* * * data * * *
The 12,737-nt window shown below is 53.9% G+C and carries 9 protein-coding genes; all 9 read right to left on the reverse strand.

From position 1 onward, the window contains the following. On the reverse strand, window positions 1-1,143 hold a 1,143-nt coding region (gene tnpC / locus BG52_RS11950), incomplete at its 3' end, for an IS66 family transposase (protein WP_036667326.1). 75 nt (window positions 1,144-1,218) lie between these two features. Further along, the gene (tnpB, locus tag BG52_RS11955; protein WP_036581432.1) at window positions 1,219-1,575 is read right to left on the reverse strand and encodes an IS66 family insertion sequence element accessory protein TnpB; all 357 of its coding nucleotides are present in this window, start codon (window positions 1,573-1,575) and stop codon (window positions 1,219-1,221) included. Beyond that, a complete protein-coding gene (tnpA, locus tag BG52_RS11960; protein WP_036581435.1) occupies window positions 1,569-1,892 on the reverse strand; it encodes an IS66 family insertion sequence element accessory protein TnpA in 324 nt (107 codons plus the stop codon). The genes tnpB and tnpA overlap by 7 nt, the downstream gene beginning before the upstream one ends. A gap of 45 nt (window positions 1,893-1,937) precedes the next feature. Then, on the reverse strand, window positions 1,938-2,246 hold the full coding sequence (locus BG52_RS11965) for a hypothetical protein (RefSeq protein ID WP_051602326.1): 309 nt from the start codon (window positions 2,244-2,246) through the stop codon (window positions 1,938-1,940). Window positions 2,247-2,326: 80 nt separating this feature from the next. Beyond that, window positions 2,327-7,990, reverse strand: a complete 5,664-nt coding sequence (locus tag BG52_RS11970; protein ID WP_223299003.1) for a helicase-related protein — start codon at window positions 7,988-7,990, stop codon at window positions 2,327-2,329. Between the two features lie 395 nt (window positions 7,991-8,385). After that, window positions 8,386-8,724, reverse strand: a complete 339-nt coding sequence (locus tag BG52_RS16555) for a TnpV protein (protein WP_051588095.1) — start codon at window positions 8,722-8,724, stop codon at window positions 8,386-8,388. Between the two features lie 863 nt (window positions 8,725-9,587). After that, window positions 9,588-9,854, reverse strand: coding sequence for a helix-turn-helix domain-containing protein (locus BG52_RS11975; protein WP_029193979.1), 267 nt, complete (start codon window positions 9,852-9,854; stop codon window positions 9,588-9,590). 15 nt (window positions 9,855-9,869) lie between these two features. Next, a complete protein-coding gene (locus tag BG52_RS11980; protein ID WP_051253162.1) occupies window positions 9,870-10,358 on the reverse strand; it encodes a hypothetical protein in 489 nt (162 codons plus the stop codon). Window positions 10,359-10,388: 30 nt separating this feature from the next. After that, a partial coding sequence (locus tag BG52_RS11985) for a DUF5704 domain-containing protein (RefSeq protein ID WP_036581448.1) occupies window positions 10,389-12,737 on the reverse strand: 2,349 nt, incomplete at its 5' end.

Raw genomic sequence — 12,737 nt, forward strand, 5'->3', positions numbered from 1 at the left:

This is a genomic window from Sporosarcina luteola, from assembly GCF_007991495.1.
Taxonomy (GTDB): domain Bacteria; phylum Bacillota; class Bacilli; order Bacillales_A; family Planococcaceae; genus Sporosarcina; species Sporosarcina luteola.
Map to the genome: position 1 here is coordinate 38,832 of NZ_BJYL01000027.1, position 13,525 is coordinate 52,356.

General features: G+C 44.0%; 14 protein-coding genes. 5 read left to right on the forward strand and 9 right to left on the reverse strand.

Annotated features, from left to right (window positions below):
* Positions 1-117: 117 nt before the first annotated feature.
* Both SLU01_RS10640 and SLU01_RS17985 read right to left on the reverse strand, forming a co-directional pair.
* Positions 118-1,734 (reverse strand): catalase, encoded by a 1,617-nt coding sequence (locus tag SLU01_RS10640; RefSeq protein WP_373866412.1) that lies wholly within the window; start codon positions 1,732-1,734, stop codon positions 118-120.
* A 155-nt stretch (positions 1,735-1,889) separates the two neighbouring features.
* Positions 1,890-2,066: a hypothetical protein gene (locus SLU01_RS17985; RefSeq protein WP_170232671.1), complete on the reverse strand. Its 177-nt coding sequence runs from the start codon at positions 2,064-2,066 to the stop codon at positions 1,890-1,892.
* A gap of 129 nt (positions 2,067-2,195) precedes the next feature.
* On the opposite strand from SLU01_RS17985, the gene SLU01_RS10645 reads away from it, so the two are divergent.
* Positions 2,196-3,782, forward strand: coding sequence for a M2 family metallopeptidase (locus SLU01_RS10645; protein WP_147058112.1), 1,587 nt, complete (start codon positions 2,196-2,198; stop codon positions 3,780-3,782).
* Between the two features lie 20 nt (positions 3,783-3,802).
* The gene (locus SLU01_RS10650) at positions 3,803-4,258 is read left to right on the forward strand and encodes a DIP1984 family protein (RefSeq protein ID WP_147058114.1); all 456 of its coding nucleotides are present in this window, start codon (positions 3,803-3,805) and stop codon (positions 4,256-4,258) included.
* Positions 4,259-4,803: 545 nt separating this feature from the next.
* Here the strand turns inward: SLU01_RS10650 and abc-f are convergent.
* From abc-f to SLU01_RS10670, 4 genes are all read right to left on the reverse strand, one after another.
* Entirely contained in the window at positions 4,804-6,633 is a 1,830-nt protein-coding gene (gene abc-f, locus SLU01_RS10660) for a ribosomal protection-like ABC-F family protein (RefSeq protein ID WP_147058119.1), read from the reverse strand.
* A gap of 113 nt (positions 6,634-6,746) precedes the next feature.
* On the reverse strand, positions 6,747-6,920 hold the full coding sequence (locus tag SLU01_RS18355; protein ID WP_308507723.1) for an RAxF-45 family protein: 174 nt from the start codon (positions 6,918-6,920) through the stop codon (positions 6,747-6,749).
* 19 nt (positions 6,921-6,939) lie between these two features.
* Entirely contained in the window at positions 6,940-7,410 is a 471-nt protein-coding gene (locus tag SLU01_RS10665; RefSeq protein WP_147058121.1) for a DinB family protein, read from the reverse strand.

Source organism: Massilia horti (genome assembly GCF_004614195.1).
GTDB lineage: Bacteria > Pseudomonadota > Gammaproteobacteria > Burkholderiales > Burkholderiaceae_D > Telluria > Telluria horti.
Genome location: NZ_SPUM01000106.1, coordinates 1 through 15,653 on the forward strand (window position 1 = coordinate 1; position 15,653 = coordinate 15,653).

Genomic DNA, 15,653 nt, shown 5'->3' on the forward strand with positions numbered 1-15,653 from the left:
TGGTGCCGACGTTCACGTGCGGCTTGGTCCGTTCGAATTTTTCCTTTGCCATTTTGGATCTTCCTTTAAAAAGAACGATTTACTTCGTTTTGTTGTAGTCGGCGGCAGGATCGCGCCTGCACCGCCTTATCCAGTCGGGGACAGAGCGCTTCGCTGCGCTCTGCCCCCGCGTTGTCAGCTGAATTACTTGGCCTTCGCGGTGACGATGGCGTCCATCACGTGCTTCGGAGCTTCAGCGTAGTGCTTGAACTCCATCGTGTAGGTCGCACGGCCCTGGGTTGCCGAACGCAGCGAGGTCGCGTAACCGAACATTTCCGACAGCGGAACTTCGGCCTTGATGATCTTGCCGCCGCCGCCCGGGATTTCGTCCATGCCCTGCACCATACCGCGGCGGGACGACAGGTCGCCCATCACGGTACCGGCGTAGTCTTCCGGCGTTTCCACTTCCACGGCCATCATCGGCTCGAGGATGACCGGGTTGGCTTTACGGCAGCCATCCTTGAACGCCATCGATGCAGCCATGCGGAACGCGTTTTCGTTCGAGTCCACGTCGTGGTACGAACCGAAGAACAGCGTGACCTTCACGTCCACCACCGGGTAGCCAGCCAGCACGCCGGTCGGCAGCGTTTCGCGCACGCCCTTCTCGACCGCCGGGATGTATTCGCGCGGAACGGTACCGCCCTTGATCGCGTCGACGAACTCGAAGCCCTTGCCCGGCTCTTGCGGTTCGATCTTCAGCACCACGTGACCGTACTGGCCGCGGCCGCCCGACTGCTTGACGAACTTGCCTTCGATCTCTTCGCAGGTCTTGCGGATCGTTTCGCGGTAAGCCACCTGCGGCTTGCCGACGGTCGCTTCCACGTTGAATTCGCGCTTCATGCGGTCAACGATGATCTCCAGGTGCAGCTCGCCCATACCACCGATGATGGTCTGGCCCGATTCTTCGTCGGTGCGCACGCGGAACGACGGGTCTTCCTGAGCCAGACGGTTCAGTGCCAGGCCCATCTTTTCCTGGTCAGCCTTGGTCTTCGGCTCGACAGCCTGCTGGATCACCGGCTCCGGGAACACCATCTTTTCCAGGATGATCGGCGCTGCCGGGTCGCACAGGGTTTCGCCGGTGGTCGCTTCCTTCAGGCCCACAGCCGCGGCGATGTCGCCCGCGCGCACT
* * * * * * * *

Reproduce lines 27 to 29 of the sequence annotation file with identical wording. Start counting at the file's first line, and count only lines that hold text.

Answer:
Source organism: Massilia horti (genome assembly GCF_004614195.1).
GTDB lineage: Bacteria > Pseudomonadota > Gammaproteobacteria > Burkholderiales > Burkholderiaceae_D > Telluria > Telluria horti.
Genome location: NZ_SPUM01000106.1, coordinates 1 through 15,653 on the forward strand (window position 1 = coordinate 1; position 15,653 = coordinate 15,653).